26. #26 Tanto123
    November 28, 2009

    Follow up.

    I am back here in Europe. It turns out that the Governments and Military had vaccinated themselves with the pure vaccine (no adjuvant). Then out of the same hippocritical lying mouths, they preach to the masses to take that Rat Poison. You are fooling yourself if you think it is any different here than in the US. It IS every man, woman and child for themselves.

    As soon as I get back stateside I am heading straight over to my Physician and get dosed with the pure stuff. I have lived both sides of the pond. People here show up to work sick and don’t bother to cover their mouths when they cough and sneeze. The world is back asswords my friend and it extends well outside the bounds of the US. Thank GOD for America.

    So there.

  27. #27 Calvin
    January 8, 2010

    Not sure if these vaccines are safe or not. I am not a biochemist. It is rather strange though that we the population are being inundated with the this latest vaccine. I mean, how many vaccines are we, the people, going to be required to take in our lifetime?

    It’s incredible the number of vaccines a kid receives by the time he or she reaches the age of 2. Hare to believe in this day and age that so much chemicals are required in the body to stay healthy. How much chemicals can the human body withstand before something adverse takes affect? Whatever happened to proper eating habits and taking our vitamins and mineral?

    I wonder how much of a pandemic it would be worldwide if big pharma were told they were not allowed to make one cent profit from the sale of this H1N1 vaccine? Afterall, if these pandemic is bad as it is portrayed to be, one would think human decency would come into play by these pharmaceutical companies, and do everything possible to help fellow world citizens to stay healthy, or become healthy again. And do it out of love for fellow man, not the bottom line.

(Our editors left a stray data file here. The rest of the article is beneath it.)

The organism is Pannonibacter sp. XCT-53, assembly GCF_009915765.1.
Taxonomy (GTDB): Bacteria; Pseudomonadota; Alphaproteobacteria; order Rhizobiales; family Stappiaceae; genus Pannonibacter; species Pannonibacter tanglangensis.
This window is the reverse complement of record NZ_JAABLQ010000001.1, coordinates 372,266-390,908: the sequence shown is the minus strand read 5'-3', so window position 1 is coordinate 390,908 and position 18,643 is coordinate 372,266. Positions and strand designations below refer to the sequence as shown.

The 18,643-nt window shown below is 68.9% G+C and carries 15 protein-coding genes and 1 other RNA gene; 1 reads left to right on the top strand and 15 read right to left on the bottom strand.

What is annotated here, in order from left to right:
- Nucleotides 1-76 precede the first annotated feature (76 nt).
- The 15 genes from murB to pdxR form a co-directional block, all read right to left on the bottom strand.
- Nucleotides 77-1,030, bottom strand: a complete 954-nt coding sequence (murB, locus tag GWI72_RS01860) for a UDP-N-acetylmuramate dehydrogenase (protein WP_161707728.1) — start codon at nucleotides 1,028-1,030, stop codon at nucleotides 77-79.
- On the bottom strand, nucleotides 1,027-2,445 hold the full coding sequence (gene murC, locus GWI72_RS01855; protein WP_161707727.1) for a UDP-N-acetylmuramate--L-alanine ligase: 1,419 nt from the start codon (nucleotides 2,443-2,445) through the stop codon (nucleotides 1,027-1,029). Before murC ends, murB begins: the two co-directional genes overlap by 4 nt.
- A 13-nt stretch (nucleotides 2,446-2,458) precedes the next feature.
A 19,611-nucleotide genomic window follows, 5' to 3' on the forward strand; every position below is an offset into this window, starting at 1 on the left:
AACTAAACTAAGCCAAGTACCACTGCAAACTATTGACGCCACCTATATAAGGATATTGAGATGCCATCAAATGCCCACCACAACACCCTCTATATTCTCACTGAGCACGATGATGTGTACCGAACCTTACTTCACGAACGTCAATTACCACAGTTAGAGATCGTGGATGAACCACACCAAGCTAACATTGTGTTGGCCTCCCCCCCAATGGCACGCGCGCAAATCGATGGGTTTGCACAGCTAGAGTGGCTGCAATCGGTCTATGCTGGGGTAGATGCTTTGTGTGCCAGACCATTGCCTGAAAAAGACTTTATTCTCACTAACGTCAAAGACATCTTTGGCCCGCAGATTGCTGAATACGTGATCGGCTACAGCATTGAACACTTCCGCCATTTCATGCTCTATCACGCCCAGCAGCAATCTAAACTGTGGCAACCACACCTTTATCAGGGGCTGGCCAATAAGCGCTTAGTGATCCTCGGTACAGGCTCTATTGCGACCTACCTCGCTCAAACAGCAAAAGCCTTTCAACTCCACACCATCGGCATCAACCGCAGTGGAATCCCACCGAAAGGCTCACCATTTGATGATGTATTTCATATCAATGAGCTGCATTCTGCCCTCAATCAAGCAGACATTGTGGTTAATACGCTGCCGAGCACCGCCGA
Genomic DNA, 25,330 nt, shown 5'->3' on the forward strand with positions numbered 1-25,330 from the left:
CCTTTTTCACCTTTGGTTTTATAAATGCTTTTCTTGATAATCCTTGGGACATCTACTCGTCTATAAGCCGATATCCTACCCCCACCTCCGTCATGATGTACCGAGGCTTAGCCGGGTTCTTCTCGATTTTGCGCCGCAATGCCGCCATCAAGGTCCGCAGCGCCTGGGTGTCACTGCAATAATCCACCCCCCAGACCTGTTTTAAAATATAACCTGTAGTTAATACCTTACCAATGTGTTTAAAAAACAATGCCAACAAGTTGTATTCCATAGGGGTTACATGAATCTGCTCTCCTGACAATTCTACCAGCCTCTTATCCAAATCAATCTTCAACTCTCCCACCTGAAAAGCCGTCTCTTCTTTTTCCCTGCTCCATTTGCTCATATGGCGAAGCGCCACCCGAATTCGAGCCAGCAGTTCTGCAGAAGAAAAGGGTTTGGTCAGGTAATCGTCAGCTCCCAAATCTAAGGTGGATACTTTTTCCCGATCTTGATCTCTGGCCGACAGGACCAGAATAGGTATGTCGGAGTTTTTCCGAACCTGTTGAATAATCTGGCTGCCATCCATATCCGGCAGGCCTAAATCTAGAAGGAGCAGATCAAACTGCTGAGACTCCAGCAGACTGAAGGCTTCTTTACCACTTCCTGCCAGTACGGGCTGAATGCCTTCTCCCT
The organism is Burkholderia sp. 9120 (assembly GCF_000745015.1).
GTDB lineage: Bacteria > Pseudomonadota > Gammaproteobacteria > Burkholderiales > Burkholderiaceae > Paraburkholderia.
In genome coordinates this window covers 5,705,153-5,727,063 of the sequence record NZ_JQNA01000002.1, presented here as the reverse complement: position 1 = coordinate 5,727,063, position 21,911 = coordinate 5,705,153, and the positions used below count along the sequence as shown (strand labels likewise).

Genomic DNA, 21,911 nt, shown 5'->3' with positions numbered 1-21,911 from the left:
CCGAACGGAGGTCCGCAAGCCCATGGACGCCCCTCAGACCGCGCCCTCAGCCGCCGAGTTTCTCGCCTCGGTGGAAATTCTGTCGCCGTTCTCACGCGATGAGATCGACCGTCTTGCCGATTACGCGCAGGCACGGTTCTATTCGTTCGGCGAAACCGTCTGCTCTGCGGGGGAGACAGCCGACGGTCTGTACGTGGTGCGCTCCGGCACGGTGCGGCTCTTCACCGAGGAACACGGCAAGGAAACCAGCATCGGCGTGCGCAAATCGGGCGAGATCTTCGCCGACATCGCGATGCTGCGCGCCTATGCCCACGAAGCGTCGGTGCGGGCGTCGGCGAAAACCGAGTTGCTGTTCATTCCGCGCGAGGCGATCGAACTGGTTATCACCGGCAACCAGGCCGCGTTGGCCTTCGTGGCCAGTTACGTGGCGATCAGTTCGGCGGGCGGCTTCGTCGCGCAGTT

I wouldn’t have a clue if these vaccines are safe or not, but this just seems a little suspicious to me how this is being pushed on the general population. We the people are like sheep. We follow the one infront of us, even if we don’t have a clue as to what is being given us.

    Folks, whatever happened to good old fashion responsibility of our own health and care? It’s a shame to see our population being poisoned with the foods we are now supplied on a daily basis. We have become mere chemicals of society it seems.

    I’d like to conclude in saying that if we are going to fast track a vaccine in this world, I can think of a number of other dis-eases that kill far greater numbers of our population that the swine flu, and I am sure you can as well. Why aren’t we bringing a vaccine forward for those? I wonder if that bottom line factor comes into play here? Uhmmmm. What is more profitable, prevention or treatment??????

    Good health to all.